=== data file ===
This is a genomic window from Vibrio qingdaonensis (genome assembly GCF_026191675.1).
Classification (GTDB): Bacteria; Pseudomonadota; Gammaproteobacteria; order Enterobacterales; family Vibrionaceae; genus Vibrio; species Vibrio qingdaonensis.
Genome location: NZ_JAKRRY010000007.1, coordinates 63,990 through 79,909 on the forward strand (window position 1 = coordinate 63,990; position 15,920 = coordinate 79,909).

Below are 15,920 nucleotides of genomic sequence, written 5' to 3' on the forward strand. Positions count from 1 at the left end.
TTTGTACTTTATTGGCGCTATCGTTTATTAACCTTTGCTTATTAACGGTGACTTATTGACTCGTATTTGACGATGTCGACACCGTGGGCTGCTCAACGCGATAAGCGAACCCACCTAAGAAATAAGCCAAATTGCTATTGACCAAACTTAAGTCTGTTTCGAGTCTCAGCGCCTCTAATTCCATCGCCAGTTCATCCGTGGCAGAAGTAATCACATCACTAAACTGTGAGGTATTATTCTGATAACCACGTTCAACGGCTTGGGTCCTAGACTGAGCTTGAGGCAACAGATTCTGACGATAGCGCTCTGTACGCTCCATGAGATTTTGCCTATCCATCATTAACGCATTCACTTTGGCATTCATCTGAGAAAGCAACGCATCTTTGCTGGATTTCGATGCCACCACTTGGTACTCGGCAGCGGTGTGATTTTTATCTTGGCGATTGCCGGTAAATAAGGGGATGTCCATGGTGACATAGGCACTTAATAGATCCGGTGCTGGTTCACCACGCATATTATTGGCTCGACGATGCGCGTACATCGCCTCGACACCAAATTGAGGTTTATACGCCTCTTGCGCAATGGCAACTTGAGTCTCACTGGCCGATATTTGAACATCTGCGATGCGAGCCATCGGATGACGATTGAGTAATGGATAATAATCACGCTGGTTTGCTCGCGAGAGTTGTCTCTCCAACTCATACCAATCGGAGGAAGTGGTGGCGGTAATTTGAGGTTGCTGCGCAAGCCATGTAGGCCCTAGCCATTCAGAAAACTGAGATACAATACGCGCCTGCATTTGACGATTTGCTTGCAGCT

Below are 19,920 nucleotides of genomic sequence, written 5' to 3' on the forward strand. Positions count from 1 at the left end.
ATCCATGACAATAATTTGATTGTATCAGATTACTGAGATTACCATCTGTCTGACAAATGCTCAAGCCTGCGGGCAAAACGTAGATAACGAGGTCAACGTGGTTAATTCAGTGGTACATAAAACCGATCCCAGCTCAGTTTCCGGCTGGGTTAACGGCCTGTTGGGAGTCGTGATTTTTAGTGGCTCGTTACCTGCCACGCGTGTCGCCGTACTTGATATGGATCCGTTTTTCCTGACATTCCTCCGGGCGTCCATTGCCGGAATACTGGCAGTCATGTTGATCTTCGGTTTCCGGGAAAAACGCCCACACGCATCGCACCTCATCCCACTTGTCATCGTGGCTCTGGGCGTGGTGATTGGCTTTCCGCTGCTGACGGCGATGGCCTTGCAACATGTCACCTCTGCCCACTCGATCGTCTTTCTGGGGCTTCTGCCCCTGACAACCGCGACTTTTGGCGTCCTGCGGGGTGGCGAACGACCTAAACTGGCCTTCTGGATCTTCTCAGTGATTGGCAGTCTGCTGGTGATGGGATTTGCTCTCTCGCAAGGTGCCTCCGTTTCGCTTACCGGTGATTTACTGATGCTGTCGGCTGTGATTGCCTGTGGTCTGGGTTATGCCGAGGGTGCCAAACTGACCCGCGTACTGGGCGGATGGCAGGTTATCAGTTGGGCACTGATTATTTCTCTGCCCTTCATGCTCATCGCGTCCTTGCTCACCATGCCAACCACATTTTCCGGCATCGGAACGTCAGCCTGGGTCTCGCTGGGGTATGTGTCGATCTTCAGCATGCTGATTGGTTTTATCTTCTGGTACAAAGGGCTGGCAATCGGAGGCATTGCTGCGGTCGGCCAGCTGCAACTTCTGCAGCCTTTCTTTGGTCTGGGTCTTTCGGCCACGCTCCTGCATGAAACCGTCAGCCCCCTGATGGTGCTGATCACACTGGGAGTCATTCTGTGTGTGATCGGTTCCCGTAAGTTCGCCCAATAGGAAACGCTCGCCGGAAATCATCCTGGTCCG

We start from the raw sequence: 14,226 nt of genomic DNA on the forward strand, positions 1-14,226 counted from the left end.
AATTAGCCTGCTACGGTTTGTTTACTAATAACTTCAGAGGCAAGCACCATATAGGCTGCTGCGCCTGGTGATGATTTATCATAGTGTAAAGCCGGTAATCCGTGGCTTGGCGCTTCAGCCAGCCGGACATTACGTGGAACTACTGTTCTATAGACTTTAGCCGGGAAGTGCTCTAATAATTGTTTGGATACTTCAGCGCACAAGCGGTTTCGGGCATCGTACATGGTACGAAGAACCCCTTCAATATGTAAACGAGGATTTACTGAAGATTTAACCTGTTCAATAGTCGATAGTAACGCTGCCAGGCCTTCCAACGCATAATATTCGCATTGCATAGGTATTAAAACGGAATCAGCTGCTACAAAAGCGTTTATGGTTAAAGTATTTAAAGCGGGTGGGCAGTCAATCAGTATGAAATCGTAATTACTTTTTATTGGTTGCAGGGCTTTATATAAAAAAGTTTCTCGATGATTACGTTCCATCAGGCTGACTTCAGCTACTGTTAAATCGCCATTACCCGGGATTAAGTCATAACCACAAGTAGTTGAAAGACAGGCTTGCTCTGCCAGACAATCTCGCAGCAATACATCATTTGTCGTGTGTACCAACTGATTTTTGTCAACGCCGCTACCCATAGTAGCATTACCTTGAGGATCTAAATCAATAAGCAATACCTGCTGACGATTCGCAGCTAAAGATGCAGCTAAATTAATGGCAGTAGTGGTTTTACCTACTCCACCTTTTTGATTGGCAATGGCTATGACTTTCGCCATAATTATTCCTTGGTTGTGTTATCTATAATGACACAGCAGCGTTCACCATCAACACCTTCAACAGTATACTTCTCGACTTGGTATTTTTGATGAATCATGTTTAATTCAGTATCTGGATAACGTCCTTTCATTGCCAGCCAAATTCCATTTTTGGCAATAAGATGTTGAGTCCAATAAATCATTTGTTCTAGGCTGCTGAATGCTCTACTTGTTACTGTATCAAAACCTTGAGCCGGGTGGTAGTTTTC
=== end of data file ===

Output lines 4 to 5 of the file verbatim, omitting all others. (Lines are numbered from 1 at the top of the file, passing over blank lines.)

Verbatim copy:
Below are 15,920 nucleotides of genomic sequence, written 5' to 3' on the forward strand. Positions count from 1 at the left end.
TTTGTACTTTATTGGCGCTATCGTTTATTAACCTTTGCTTATTAACGGTGACTTATTGACTCGTATTTGACGATGTCGACACCGTGGGCTGCTCAACGCGATAAGCGAACCCACCTAAGAAATAAGCCAAATTGCTATTGACCAAACTTAAGTCTGTTTCGAGTCTCAGCGCCTCTAATTCCATCGCCAGTTCATCCGTGGCAGAAGTAATCACATCACTAAACTGTGAGGTATTATTCTGATAACCACGTTCAACGGCTTGGGTCCTAGACTGAGCTTGAGGCAACAGATTCTGACGATAGCGCTCTGTACGCTCCATGAGATTTTGCCTATCCATCATTAACGCATTCACTTTGGCATTCATCTGAGAAAGCAACGCATCTTTGCTGGATTTCGATGCCACCACTTGGTACTCGGCAGCGGTGTGATTTTTATCTTGGCGATTGCCGGTAAATAAGGGGATGTCCATGGTGACATAGGCACTTAATAGATCCGGTGCTGGTTCACCACGCATATTATTGGCTCGACGATGCGCGTACATCGCCTCGACACCAAATTGAGGTTTATACGCCTCTTGCGCAATGGCAACTTGAGTCTCACTGGCCGATATTTGAACATCTGCGATGCGAGCCATCGGATGACGATTGAGTAATGGATAATAATCACGCTGGTTTGCTCGCGAGAGTTGTCTCTCCAACTCATACCAATCGGAGGAAGTGGTGGCGGTAATTTGAGGTTGCTGCGCAAGCCATGTAGGCCCTAGCCATTCAGAAAACTGAGATACAATACGCGCCTGCATTTGACGATTTGCTTGCAGCT